The hyperactive chugging sound of "Baby Likes To Rock It' is present on several songs.

"We 're doing the same thing," Ripley says. "That's our goal with this album - to make it as familiar and friendly as the first album. If you've heard Chuck Berry as we did and loved him, then you'd recognize a lot of guitar lines or Hank Williams or Buck Owens or Johnny Cash. If you never heard of any of those guys, then we get to be the fortunate guys who get to give them a little bit of it for the first time."

The sense of humor hasn't been lost over the years. To wit, the first single, "Shortenin' Bread." Yup, the children's song,

Ripley calls the song the "ultimate roots music for us. It kind of pervades country and R&B. Chuck Berry grooves."

The band had thought about doing the song for awhile. While in the studio, Ripley said the band should try it.

"Then the next day, I called Casey and Walt and said, 'let's just do 'Shortenin' Bread.'' You put your tongue firmly in your cheek and see what happens. 'Shortenin' Bread' is (played) with a Little Richard piano with one eighth notes. It's what works for us."

The closing song is a hidden track, "Hale Bopp Boogie," which takes off.

"First of all the name we loved because it sounds like both Bill Haley and bop music," Ripley says. "Everybody was focused on it (when the comet was out. We wanted to) get the song done real fast. In pure Tractors fashion, when the song was done, the comet was long gone."

First Lady Hillary Rodham Clinton also was focused on it because her saying "Hale Bopp" is sampled in the song.

"I love them, and they can be on (our) record," Ripley says. "I sent a copy to the White House and got a letter from Bill Clinton 'thanks for sharing your music,' but I don't think he ever really listened to it."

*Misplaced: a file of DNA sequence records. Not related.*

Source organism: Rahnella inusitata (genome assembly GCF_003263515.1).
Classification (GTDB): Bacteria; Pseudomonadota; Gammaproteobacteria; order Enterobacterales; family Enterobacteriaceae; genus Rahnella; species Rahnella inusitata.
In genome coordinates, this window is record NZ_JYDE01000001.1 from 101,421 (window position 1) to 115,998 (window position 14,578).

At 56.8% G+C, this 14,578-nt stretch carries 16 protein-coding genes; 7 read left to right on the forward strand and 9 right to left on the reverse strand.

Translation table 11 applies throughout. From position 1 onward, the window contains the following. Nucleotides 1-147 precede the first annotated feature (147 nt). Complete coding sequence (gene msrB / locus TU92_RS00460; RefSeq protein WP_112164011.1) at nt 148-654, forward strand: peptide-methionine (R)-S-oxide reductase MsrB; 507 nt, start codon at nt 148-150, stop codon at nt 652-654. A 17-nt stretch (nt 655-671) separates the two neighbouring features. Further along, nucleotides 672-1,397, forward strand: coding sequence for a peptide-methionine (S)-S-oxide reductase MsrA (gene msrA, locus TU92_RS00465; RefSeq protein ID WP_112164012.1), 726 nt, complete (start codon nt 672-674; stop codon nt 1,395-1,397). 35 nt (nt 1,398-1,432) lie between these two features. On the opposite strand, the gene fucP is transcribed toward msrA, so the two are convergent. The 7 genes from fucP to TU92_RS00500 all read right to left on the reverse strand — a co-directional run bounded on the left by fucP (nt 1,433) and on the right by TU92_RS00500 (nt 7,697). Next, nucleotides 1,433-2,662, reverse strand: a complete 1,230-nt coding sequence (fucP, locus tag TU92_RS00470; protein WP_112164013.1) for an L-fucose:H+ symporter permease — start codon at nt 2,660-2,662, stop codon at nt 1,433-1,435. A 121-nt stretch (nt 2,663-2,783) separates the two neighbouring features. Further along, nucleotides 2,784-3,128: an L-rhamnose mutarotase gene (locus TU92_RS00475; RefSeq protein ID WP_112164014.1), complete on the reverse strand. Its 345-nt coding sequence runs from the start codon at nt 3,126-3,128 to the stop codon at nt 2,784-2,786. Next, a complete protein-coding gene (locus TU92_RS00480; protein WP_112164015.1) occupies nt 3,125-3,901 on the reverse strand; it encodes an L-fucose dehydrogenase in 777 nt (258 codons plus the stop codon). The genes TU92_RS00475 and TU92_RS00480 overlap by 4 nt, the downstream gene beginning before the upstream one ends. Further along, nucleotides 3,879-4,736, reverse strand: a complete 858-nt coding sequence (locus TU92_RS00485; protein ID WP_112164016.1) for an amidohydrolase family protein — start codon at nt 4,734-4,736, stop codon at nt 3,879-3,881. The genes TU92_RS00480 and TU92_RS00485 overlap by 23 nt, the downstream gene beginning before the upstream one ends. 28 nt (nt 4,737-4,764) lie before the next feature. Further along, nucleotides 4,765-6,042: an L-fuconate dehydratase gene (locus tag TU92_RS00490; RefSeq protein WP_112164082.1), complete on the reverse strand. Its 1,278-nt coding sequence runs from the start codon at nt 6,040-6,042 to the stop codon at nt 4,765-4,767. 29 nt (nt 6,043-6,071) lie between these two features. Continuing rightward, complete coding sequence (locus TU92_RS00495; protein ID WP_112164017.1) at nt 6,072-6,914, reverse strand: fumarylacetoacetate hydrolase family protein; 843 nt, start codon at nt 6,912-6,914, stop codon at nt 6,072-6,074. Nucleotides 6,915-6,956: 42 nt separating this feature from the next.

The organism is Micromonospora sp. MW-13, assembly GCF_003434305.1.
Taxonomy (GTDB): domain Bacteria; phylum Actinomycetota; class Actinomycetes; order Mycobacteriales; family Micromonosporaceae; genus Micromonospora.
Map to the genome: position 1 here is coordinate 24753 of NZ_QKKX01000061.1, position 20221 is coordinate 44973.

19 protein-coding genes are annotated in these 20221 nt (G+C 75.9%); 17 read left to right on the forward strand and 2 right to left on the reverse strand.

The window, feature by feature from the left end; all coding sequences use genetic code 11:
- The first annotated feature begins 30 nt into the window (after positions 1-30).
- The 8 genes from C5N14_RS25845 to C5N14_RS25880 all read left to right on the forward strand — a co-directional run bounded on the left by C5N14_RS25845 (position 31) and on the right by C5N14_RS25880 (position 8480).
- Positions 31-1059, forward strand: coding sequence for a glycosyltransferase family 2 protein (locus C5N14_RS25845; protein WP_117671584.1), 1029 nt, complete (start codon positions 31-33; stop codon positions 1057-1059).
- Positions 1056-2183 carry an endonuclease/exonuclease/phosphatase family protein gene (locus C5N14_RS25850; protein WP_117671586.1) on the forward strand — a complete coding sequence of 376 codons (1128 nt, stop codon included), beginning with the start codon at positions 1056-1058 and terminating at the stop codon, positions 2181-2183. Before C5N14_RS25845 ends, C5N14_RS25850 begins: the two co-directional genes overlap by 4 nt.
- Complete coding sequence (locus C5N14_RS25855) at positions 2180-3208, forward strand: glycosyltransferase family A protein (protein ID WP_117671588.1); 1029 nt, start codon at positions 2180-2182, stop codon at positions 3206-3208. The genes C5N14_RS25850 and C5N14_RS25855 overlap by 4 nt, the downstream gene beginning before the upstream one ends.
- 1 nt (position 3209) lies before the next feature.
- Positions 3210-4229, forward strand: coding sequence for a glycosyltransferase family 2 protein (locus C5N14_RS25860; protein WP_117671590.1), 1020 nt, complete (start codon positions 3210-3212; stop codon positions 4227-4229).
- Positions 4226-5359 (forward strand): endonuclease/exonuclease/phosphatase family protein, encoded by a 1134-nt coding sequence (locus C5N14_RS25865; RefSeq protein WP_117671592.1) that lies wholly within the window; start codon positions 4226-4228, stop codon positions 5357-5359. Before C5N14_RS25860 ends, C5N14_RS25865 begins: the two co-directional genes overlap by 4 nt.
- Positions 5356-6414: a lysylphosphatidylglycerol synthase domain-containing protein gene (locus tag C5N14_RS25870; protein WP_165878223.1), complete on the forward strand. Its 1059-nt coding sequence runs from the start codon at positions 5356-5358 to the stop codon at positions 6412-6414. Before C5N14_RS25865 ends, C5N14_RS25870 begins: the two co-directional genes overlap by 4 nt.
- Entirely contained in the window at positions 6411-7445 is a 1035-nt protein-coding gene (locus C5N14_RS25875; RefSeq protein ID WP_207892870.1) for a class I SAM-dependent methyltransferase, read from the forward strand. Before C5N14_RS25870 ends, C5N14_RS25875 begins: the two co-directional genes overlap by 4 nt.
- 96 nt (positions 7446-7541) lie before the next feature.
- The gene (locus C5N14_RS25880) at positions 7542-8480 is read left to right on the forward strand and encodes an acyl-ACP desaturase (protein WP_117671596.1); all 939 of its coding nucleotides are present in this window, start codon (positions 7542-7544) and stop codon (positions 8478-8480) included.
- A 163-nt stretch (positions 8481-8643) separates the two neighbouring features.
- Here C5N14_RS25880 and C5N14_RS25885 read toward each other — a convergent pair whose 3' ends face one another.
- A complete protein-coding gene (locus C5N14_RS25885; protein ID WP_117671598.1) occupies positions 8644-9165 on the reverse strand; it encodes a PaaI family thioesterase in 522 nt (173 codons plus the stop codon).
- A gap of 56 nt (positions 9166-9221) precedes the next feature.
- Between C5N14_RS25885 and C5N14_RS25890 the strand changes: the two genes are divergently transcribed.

While the new disc is not as political as the debut, the lively "Poor Boy Shuffle" adapts a lower class perspective. "Everybody likes to use dance as a metaphor for life," Ripley says. "We're all doing it, but we all might as well be happy."

As for the Elvis connection, that runs several layers deep. First, is the song, "The Elvis Thing." The song points to the King as one of the key players of the 20th century.

"'The Elvis Thing' I suppose as close to the story of my life," Ripley says. "It's a bit autobiographical, at least the second verse. It takes the point that the pivotal point in this century was the Elvis thing and a big part of that was Elvis...I see it as a pivotal point of my life."

"1956 was a big year for music because that's when the Elvis deal started," he says.

The song is followed by a snippet of Elvis' "Mystery Train." Playing on both are DJ Fontana, James Burton and Scotty Moore, former sidemen for Elvis.

"Scotty started the song as only he could play," Ripley says. "Half-way through, James plays his version of his lick. It was a great thing. They came and played their hearts out, and it was great. Kind of overwhelming."

"I told them it wasn't really an Elvis groove. Really about the deal, and they were part of the deal."

"I keep joking we should make Guinness for the most Elvis guitarists in one record."

The Tractors put a lot of thought about what goes where in a song. They are creatures of the studio. They may take snippets and put them where they seem to fit in a song, maybe even years later.